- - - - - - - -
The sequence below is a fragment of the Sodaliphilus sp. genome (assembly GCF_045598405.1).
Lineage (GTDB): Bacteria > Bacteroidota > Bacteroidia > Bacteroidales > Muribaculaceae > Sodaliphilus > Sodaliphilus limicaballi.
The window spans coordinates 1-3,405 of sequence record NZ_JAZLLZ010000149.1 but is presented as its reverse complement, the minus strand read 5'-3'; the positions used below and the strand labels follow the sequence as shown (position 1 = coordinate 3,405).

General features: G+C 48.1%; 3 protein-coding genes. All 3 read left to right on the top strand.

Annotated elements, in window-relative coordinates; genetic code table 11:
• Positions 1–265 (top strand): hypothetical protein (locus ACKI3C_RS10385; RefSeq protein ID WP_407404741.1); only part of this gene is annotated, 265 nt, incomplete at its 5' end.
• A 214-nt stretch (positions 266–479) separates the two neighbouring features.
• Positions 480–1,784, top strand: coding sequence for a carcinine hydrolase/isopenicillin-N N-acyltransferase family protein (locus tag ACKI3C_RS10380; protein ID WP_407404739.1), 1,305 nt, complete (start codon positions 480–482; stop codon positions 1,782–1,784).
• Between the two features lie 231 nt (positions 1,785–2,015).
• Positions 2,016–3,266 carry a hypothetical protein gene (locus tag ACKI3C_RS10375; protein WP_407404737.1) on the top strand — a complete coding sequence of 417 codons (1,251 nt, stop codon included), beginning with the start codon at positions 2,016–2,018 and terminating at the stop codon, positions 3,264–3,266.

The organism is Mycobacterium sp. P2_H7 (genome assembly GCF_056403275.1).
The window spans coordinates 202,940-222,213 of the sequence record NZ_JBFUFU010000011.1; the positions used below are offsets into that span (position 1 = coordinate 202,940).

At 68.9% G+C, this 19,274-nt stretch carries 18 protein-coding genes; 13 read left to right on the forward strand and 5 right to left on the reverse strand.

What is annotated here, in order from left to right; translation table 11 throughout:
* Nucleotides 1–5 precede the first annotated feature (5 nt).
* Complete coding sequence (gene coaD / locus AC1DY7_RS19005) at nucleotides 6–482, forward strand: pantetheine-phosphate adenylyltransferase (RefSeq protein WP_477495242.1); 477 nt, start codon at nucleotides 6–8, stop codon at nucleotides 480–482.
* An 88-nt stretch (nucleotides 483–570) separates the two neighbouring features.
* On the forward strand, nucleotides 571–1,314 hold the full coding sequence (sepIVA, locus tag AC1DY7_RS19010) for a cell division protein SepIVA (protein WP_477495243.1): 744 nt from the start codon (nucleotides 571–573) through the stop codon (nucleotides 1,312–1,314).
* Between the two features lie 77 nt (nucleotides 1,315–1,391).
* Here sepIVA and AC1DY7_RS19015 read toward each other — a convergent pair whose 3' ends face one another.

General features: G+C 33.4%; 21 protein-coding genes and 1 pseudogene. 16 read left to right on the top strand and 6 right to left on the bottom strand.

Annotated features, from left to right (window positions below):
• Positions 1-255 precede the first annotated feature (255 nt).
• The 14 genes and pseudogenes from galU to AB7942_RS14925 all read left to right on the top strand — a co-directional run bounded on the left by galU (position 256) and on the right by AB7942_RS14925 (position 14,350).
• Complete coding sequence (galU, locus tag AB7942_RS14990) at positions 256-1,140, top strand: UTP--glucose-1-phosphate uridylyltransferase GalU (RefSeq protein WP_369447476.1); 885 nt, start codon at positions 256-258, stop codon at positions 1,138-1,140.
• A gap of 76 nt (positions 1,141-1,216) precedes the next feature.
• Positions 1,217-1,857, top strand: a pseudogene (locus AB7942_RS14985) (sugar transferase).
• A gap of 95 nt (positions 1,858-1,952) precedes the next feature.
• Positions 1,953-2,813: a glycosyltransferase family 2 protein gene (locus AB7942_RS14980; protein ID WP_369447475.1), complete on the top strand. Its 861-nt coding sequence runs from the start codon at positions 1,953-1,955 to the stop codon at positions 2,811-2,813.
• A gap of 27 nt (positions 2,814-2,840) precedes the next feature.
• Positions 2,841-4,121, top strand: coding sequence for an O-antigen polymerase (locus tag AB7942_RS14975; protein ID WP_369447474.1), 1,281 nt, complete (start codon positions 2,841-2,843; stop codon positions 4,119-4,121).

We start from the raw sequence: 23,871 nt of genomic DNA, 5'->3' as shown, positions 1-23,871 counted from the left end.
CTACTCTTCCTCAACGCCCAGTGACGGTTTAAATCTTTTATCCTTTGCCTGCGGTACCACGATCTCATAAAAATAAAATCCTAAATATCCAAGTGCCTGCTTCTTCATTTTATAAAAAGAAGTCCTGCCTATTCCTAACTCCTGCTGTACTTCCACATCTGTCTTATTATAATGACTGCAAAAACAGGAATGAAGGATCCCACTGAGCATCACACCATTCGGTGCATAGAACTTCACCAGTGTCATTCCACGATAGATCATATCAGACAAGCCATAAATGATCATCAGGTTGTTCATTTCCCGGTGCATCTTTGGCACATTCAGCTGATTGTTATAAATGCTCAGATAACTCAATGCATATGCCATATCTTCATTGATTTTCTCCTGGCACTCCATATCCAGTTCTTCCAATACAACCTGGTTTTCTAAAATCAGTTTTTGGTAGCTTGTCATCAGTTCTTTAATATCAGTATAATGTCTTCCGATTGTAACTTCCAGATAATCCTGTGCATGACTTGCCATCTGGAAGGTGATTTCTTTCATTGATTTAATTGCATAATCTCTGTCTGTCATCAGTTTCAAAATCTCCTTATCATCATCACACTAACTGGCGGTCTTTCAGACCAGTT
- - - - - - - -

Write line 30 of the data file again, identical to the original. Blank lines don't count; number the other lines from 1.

• A gap of 27 nt (positions 2,814-2,840) precedes the next feature.